G.W. Bernard: The Late Medieval English Church: Vitality and Vulnerability Before the Break with Rome

This is tonight’s reading – and probably a few nights more as it is a substantial volume (and has a whole chapter on Bishops). It’s right on the money for my interests, and its opening preface gives a fascinating and personally written approach to the search for a way through the pass between the Dickensian (A.G. that is) orthodoxy that the Reformation was a Good Thing and everything before it in the mediaeval church deeply suspect, and the Duffensian (Eamon that is) that the the wanton stripping of the altars destroyed a flourishing church, busy rebuilding itself in Dec splendour. Bernard quotes the Catto Challenge (reproduced below) and I’m looking forward to seeing how he will enter the fray.

The independent paths of the contributors going in every direction are an impressive monument to the historical tendency (hardly a school) that might be termed Harlaxtonian Empiricism. The variety of the contributions shows that they recognize no master, not even Barrie Dobson. Yet there are limitations to the Harlaxton formula. The study of fourteenth- and fifteenth-century England needs the stiffening wind of controversial general ideas, developed at length. It cries out for a vigorous comparative and European approach. Wyclif and the Lollards, who offer hope of refreshing historical disagreement, need the company of foreign religious leaders like Jean Gerson, Gerard Groote and Catherine of Siena to rescue them from suffocating insularity and narrowness. England was one sector of a north-west European theatre, which was integrated in the Lancastrian empire in France and its Burgundian associate in the early fifteenth century – an economic and cultural phenomenon as well as a political entity which needs radical new approaches. All these contributors – and your reviewer is as guilty as any of them – would help to sweep the comfortable dust from these centuries by going to fewer conferences and writing longer, single-authored studies which challenge the tired assumptions of conventional late medieval English history. They would then certainly fall to sharp and invigorating controversy among themselves, as well as with other historians. It is time for the Harlaxtonian Empiricists to do some fighting.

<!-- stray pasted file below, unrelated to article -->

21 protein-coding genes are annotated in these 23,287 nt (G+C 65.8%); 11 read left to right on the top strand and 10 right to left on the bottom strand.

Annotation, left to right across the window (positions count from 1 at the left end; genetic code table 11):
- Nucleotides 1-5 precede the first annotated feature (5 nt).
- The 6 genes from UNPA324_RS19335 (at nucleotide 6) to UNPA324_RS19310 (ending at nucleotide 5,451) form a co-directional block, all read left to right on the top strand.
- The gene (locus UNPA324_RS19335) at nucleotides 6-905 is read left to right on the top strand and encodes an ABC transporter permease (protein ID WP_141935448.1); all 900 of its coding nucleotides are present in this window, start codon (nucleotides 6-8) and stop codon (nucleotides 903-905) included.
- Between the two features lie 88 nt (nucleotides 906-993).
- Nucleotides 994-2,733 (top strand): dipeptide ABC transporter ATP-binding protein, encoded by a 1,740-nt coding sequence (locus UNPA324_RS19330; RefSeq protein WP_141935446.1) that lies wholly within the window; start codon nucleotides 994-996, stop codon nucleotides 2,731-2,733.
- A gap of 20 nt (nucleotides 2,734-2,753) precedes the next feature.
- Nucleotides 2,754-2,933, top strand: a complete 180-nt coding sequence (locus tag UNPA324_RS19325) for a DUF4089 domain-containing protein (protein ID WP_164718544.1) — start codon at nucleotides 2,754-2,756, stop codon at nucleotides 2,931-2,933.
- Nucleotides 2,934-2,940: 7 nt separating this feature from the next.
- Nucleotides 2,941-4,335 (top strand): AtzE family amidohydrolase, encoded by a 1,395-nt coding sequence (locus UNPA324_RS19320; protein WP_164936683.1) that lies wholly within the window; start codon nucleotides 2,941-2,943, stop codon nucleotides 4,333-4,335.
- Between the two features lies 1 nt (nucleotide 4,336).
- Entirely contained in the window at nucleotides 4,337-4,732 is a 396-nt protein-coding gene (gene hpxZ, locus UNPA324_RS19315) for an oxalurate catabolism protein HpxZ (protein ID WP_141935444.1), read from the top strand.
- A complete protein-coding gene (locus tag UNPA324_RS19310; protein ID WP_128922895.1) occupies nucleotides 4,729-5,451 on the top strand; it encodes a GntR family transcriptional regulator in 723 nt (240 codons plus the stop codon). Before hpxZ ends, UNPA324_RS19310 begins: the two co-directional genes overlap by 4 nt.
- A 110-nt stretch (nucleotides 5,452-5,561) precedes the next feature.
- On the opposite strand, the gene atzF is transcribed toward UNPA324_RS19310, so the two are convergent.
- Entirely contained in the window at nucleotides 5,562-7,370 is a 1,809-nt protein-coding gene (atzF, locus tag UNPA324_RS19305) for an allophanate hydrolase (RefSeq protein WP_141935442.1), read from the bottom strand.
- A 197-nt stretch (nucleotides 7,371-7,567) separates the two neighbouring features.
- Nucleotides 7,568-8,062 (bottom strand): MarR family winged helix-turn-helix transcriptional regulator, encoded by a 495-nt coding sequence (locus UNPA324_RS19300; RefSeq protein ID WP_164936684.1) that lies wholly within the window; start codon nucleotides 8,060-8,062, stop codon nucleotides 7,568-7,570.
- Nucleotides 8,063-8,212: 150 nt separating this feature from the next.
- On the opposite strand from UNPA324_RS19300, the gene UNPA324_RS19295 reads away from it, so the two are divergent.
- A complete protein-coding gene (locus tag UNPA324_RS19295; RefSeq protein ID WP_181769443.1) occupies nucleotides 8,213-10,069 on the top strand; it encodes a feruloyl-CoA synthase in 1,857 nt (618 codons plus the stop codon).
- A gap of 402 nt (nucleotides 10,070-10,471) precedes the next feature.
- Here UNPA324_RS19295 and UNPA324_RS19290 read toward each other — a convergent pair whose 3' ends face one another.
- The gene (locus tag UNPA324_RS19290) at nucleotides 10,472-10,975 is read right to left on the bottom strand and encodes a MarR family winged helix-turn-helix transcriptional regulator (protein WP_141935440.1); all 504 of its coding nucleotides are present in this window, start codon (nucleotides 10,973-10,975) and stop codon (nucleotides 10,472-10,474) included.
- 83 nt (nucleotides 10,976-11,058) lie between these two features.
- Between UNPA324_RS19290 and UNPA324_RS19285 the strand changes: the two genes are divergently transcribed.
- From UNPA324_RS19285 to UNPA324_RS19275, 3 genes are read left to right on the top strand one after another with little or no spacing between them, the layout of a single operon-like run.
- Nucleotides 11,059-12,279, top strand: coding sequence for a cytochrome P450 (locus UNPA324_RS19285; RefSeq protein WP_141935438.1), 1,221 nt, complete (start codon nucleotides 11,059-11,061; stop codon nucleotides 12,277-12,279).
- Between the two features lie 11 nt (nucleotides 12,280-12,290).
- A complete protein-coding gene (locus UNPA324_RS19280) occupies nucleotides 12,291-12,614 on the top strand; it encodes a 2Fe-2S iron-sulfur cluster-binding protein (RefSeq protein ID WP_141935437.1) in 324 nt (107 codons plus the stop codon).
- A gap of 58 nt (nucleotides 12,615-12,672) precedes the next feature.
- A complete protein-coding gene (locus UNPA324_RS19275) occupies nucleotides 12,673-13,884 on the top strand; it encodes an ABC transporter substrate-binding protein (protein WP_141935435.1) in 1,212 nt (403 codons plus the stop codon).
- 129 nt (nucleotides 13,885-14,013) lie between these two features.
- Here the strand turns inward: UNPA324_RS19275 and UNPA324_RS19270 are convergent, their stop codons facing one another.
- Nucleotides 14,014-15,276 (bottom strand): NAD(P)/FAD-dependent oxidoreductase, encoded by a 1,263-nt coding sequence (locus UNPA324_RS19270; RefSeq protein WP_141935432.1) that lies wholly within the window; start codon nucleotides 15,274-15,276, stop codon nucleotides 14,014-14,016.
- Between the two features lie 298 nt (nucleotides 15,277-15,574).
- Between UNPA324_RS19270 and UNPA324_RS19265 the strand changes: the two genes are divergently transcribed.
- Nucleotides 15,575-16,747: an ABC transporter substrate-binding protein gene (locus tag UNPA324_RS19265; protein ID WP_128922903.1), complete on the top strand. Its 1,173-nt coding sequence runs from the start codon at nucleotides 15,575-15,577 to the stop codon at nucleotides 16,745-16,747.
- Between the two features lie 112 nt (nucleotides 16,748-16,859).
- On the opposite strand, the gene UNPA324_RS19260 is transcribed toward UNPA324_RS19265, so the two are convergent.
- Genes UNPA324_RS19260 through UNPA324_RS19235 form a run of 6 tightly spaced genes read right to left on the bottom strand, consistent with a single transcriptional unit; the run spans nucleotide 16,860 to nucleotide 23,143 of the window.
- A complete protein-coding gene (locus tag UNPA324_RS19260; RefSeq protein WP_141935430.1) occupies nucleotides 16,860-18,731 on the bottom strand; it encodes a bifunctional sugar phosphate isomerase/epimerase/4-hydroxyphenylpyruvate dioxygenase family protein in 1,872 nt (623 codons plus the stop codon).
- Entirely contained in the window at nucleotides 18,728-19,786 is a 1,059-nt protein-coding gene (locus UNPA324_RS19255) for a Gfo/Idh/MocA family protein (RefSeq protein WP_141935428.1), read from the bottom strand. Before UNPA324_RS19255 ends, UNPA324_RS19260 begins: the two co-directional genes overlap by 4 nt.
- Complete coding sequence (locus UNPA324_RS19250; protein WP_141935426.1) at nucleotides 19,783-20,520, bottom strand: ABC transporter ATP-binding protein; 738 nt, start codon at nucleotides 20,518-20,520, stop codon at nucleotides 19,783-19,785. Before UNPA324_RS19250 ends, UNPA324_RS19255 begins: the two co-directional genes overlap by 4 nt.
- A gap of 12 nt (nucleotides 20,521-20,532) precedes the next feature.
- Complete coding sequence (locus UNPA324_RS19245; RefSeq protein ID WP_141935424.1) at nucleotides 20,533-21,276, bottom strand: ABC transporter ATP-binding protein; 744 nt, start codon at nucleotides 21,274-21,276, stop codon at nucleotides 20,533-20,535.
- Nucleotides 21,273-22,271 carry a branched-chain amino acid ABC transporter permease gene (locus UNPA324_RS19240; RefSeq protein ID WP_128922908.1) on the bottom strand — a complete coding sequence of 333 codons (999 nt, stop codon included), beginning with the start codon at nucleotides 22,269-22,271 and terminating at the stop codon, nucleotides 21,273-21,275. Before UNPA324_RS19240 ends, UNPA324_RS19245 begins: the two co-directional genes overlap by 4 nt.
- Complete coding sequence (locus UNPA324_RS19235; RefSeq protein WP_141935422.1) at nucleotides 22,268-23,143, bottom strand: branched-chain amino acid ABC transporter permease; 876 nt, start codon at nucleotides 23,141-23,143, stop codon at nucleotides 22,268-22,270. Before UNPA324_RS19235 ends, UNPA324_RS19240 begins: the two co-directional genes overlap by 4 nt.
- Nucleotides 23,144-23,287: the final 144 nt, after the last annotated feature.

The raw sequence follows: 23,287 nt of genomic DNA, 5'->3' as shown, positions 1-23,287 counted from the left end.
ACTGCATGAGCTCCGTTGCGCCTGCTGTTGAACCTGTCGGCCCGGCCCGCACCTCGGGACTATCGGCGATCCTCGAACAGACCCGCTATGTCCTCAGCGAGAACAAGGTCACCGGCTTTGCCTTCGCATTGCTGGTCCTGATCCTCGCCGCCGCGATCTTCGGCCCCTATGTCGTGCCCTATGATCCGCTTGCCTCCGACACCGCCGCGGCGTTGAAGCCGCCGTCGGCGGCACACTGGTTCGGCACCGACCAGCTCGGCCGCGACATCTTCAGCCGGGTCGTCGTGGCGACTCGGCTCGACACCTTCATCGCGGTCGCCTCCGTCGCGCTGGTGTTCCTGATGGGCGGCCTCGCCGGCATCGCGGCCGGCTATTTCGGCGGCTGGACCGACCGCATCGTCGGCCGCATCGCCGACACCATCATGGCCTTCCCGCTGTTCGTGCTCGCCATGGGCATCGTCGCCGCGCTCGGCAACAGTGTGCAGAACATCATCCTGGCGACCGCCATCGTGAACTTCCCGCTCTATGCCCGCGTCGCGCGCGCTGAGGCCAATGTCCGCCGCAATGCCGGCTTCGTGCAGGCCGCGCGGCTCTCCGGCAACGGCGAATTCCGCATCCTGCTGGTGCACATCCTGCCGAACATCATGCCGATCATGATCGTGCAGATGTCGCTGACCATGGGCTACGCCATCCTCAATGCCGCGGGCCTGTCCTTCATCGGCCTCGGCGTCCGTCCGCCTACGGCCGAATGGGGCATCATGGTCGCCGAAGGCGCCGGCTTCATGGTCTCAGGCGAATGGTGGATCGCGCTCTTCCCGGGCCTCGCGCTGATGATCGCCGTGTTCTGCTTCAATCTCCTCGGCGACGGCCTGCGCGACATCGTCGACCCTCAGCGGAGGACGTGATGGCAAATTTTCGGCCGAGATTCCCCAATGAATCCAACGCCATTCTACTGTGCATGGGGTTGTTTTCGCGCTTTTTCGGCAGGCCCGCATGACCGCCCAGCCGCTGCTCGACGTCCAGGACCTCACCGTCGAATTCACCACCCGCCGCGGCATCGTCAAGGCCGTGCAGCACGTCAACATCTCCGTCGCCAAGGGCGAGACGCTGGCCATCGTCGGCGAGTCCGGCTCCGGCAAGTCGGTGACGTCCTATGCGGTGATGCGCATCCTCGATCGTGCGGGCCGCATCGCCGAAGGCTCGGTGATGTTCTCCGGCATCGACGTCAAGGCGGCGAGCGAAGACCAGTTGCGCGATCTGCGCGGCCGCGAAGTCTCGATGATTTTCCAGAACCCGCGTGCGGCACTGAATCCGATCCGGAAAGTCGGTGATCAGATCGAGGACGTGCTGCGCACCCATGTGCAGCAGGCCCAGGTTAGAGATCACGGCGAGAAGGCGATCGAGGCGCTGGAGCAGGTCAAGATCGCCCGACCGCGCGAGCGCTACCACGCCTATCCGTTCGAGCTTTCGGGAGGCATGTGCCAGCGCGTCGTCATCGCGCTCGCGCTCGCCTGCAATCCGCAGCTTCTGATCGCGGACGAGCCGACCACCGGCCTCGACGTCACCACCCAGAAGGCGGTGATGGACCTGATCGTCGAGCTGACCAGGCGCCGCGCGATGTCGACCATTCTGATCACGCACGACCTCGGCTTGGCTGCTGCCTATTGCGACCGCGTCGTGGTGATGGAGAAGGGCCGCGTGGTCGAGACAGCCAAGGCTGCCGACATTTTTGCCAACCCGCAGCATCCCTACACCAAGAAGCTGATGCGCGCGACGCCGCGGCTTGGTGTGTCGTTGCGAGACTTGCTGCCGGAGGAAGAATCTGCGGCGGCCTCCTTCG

Bernard’s book was published this year by Yale ISBN-13: 978-0300179972

The Census: BBC Radio Cambridgeshire – Sunday Breakfast

You’ll find me being interviewed about the Census at about 2hrs 10mins into this programme. (The slot was recorded down the line earlier in the week so the sound is rather flat. And I’m afraid I do get called the Bishop of Ely!)

BBC Radio Cambridgeshire – Sunday Breakfast with Suzie Roberts, 16/12/2012

Join the National Energy Audit

I am pleased to let you know about the launch of the national Shrinking the Footprint Energy Audit for the Church of England. The energy audit aims to build a better understanding of our energy usage and total carbon footprint so we can support energy saving actions and meet our commitment to protecting God’s creation.

ALL churches and schools are able to access the online energy audit for FREE at

The four good reasons we are promoting measuring church energy

§ A better understanding of building efficiency

§ Compare energy usage with others

§ Share your commitment with the local community

§ Save money

Diocesan Environment Officers are being sent materials to promote the energy audit in their area and we very much hope that you will support them in this so that as many church buildings as possible will benefit from understanding their energy usage and can begin taking meaningful steps in reducing this.

Many thanks

Kate Symonds

Shrinking the Footprint Energy Audit Project Manager

020 7898 1484